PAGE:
• In the past two decades, occupational medicine has advanced from a formerly clinical discipline to one focused on epidemiology and toxicology. However, because efforts to prevent occupational disease by concerted application of industrial hygiene have not eliminated the problem, there remains a strong need for clinical interventions. Appropriate interventions could result in a further substantial reduction in the morbidity and mortality of work-connected illness. Unfortunately, neither adequate training nor the necessary scientific foundation for clinical decision making presently exist. Studies are needed to characterize the modern spectra and natural histories of virtually all recognized occupational diseases and to evaluate the efficacy of available therapeutic strategies. Sections of general internal medicine potentially offer an ideal academic setting to address these educational and scientific deficiencies.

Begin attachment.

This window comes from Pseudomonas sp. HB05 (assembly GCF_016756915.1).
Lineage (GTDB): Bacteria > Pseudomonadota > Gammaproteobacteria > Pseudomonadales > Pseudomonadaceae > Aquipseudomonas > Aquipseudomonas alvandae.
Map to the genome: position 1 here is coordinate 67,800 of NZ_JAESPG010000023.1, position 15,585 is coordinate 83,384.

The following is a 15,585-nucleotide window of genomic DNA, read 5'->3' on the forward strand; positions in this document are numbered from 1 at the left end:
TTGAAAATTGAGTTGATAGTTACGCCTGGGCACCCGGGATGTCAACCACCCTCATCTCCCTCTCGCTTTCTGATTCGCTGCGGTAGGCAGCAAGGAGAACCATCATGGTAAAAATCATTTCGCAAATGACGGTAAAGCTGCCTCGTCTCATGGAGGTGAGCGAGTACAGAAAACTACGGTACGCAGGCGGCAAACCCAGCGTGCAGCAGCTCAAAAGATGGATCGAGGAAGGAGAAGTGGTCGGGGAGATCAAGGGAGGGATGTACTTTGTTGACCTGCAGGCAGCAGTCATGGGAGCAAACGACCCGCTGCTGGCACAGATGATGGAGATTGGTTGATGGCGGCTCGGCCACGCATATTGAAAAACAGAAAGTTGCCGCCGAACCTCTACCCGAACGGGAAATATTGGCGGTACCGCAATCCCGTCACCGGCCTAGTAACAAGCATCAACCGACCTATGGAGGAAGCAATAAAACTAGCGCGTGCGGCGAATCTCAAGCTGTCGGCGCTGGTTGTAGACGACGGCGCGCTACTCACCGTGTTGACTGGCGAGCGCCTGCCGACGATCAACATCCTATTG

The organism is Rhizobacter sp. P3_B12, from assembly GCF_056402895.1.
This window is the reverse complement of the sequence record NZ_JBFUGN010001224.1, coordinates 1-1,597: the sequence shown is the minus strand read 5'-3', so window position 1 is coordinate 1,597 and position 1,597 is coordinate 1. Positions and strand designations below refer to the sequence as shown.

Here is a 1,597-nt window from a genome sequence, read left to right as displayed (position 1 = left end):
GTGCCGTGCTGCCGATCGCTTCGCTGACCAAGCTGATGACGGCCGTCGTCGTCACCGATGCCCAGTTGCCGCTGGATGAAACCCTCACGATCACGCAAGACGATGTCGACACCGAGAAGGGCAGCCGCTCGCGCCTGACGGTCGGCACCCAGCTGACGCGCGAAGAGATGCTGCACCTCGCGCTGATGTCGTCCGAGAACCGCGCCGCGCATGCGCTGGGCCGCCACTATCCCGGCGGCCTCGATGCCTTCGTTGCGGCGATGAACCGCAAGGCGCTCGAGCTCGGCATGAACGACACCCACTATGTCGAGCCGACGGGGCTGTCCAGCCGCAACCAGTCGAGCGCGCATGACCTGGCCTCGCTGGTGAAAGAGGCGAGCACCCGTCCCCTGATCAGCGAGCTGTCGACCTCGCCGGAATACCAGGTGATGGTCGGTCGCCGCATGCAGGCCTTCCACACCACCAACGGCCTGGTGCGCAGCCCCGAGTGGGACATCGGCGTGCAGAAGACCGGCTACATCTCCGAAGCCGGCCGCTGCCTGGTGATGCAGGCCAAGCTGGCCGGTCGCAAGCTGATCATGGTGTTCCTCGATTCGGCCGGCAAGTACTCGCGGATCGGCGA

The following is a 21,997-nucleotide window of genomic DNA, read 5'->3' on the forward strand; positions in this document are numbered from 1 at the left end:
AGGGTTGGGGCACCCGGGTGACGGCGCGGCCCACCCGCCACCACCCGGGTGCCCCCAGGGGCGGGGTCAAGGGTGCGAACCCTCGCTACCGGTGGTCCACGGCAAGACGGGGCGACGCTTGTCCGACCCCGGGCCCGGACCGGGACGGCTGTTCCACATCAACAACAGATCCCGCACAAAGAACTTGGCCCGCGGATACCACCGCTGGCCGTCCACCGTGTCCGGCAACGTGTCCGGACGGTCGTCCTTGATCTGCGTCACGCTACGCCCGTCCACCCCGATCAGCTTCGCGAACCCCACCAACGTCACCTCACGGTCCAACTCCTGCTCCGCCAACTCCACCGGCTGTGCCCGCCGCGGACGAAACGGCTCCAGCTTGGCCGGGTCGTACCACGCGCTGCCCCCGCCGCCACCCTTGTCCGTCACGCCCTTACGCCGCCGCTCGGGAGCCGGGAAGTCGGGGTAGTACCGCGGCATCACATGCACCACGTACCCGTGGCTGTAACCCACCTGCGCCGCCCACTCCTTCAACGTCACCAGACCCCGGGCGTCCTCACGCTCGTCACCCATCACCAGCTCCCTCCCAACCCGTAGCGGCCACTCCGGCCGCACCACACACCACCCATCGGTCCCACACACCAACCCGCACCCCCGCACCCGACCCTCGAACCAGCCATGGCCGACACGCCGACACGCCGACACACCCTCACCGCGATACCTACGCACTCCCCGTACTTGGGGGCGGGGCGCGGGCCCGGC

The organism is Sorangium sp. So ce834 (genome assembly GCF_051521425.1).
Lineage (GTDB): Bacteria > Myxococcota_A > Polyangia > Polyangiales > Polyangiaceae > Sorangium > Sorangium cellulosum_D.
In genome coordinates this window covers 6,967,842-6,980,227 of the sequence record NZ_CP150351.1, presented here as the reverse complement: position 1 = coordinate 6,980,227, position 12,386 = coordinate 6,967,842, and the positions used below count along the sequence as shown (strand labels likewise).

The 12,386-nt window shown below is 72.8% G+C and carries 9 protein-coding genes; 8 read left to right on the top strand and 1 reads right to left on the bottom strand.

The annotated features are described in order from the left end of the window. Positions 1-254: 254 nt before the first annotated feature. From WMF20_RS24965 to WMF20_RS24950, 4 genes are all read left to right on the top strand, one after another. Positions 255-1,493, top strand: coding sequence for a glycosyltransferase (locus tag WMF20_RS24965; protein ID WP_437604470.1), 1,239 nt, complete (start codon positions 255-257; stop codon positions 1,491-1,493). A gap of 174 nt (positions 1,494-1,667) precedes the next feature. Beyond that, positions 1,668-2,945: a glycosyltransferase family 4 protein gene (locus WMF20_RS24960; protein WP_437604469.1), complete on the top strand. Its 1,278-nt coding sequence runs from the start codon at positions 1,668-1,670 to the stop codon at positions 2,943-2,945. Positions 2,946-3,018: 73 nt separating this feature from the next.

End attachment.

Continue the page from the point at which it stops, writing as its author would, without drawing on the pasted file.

(Arch Intern Med 1985;145:511-515)
Cullen MR. Occupational MedicineA New Focus for General Internal Medicine. Arch Intern Med. 1985;145(3):511–515. doi:10.1001/archinte.1985.00360030159027